Born in Taipei, Annie Ling is a Canadian artist and documentary photographer, currently based in New York City. Drawing from a nomadic upbringing, her work often explores the relationship between permanence and the ephemeral and addresses subject matters of a socio-environmental nature. Her love and pursuit of photography emerged out of an impulse and growing compulsion to express a singular vision. Previous to studying documentary photography at the International Center of Photography, Annie studied English Literature and Art. Her passion for storytelling and picture making is rooted in a love for discovering places, peoples, or situations in need of a voice or celebration. Annie is a contract photographer for the New York Times, and her photography has appeared in such publications as GEO Magazine (Germany), Courrier International (France), FADER Magazine, New York Magazine, PDN Photo Annual, American Photography, Magenta Flash Forward: Emerging Photographers, Monthly Photography (Korea), among others. Her work is exhibited and collected internationally. Most recently, her work has been featured in the Gwanju Biennale: Unnamed Design, curated by Ai WeiWei in Korea, Lumix Festival for Young Photojournalism in Germany, NYPH Awards exhibition in Finland, Budapest Photo Festival in Hungary, Magenta Flash Forward in Canada, and throughout the USA in Maine, Boston, and New York City. Annie is currently a fellow of Reflexions Masterclass, a laboratory investigating the evolution of the language of visual representation and photography. She is also a recipient of a Director’s Fellowship from The International Center of Photography.
Lynne Sachs makes films, videos, installations and web projects that explore the intricate relationship between personal observations and broader historical experiences by weaving together poetry, collage, painting, politics and layered sound design. Since 1994, her five essay films have taken her to Vietnam, Bosnia, Israel and Germany — sites affected by international war–where she tries to work in the space between a community’s collective memory and her own subjective perceptions. Strongly committed to a dialogue between cinematic theory and practice, Lynne searches for a rigorous play between image and sound, pushing the visual and aural textures in her work with each and every new project. Since 2006, she has collaborated with her partner Mark Street in a series of playful, mixed-media performance collaborations they call The XY Chromosome Project. In addition to her work with the moving image, Lynne co-edited the Millennium Film Journal issue on “Experiments in Documentary”. Supported by fellowships from the Rockefeller and Jerome Foundations and the New York State Council on the Arts, Lynne’s films have screened at the New York Film Festival, the Sundance Film Festival and Toronto’s Images Festival as well as a five-film survey at the Buenos Aires Film Festival. The San Francisco Cinemathéque recently published a monograph with four original essays in conjunction with a full retrospective of Lynne’s work. In 2012, Lynne began a series of live film performances of “Your Day is My Night” which she then premiered in 2013 in the Documentary Fortnight at the Museum of Modern Art. Lynne teaches experimental film and video at New York University and The New School and lives in Brooklyn.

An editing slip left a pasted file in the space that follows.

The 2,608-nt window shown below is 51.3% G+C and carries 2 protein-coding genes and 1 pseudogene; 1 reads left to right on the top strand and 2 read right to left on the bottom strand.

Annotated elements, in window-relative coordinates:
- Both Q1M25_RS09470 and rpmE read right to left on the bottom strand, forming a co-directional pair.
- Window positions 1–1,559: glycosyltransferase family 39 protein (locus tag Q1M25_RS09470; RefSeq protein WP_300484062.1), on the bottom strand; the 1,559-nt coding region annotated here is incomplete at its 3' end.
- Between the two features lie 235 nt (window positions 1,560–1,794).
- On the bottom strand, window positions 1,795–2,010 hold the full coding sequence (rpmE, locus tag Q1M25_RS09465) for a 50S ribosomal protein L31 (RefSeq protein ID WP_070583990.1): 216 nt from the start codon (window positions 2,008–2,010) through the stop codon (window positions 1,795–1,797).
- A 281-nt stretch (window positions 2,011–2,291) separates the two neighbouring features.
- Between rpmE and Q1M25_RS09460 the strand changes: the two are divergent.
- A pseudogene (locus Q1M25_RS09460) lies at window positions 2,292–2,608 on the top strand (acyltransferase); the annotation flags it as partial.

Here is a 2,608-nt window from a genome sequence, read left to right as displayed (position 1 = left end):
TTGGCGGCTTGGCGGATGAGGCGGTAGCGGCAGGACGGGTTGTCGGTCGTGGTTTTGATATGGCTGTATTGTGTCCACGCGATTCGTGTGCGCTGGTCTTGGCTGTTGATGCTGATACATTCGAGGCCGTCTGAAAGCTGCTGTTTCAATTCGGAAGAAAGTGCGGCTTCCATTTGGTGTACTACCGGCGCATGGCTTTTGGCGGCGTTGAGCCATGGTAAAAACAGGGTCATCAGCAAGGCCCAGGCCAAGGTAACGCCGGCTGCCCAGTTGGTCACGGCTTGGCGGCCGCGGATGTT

Alan Chin was born and raised in New York City’s Chinatown. Since 1996, he as worked in China, the former Yugoslavia, Afghanistan, Iraq, and Central Asia. Domestically, Alan followed the historic trail of the civil rights movement, documented the aftermath of Hurricane Katrina, and covered the 2008 presidential campaign. He is a contributing photographer to Newsweek and The New York Times, editor and photographer at BagNews, and his work is in the collection of the Museum Of Modern Art.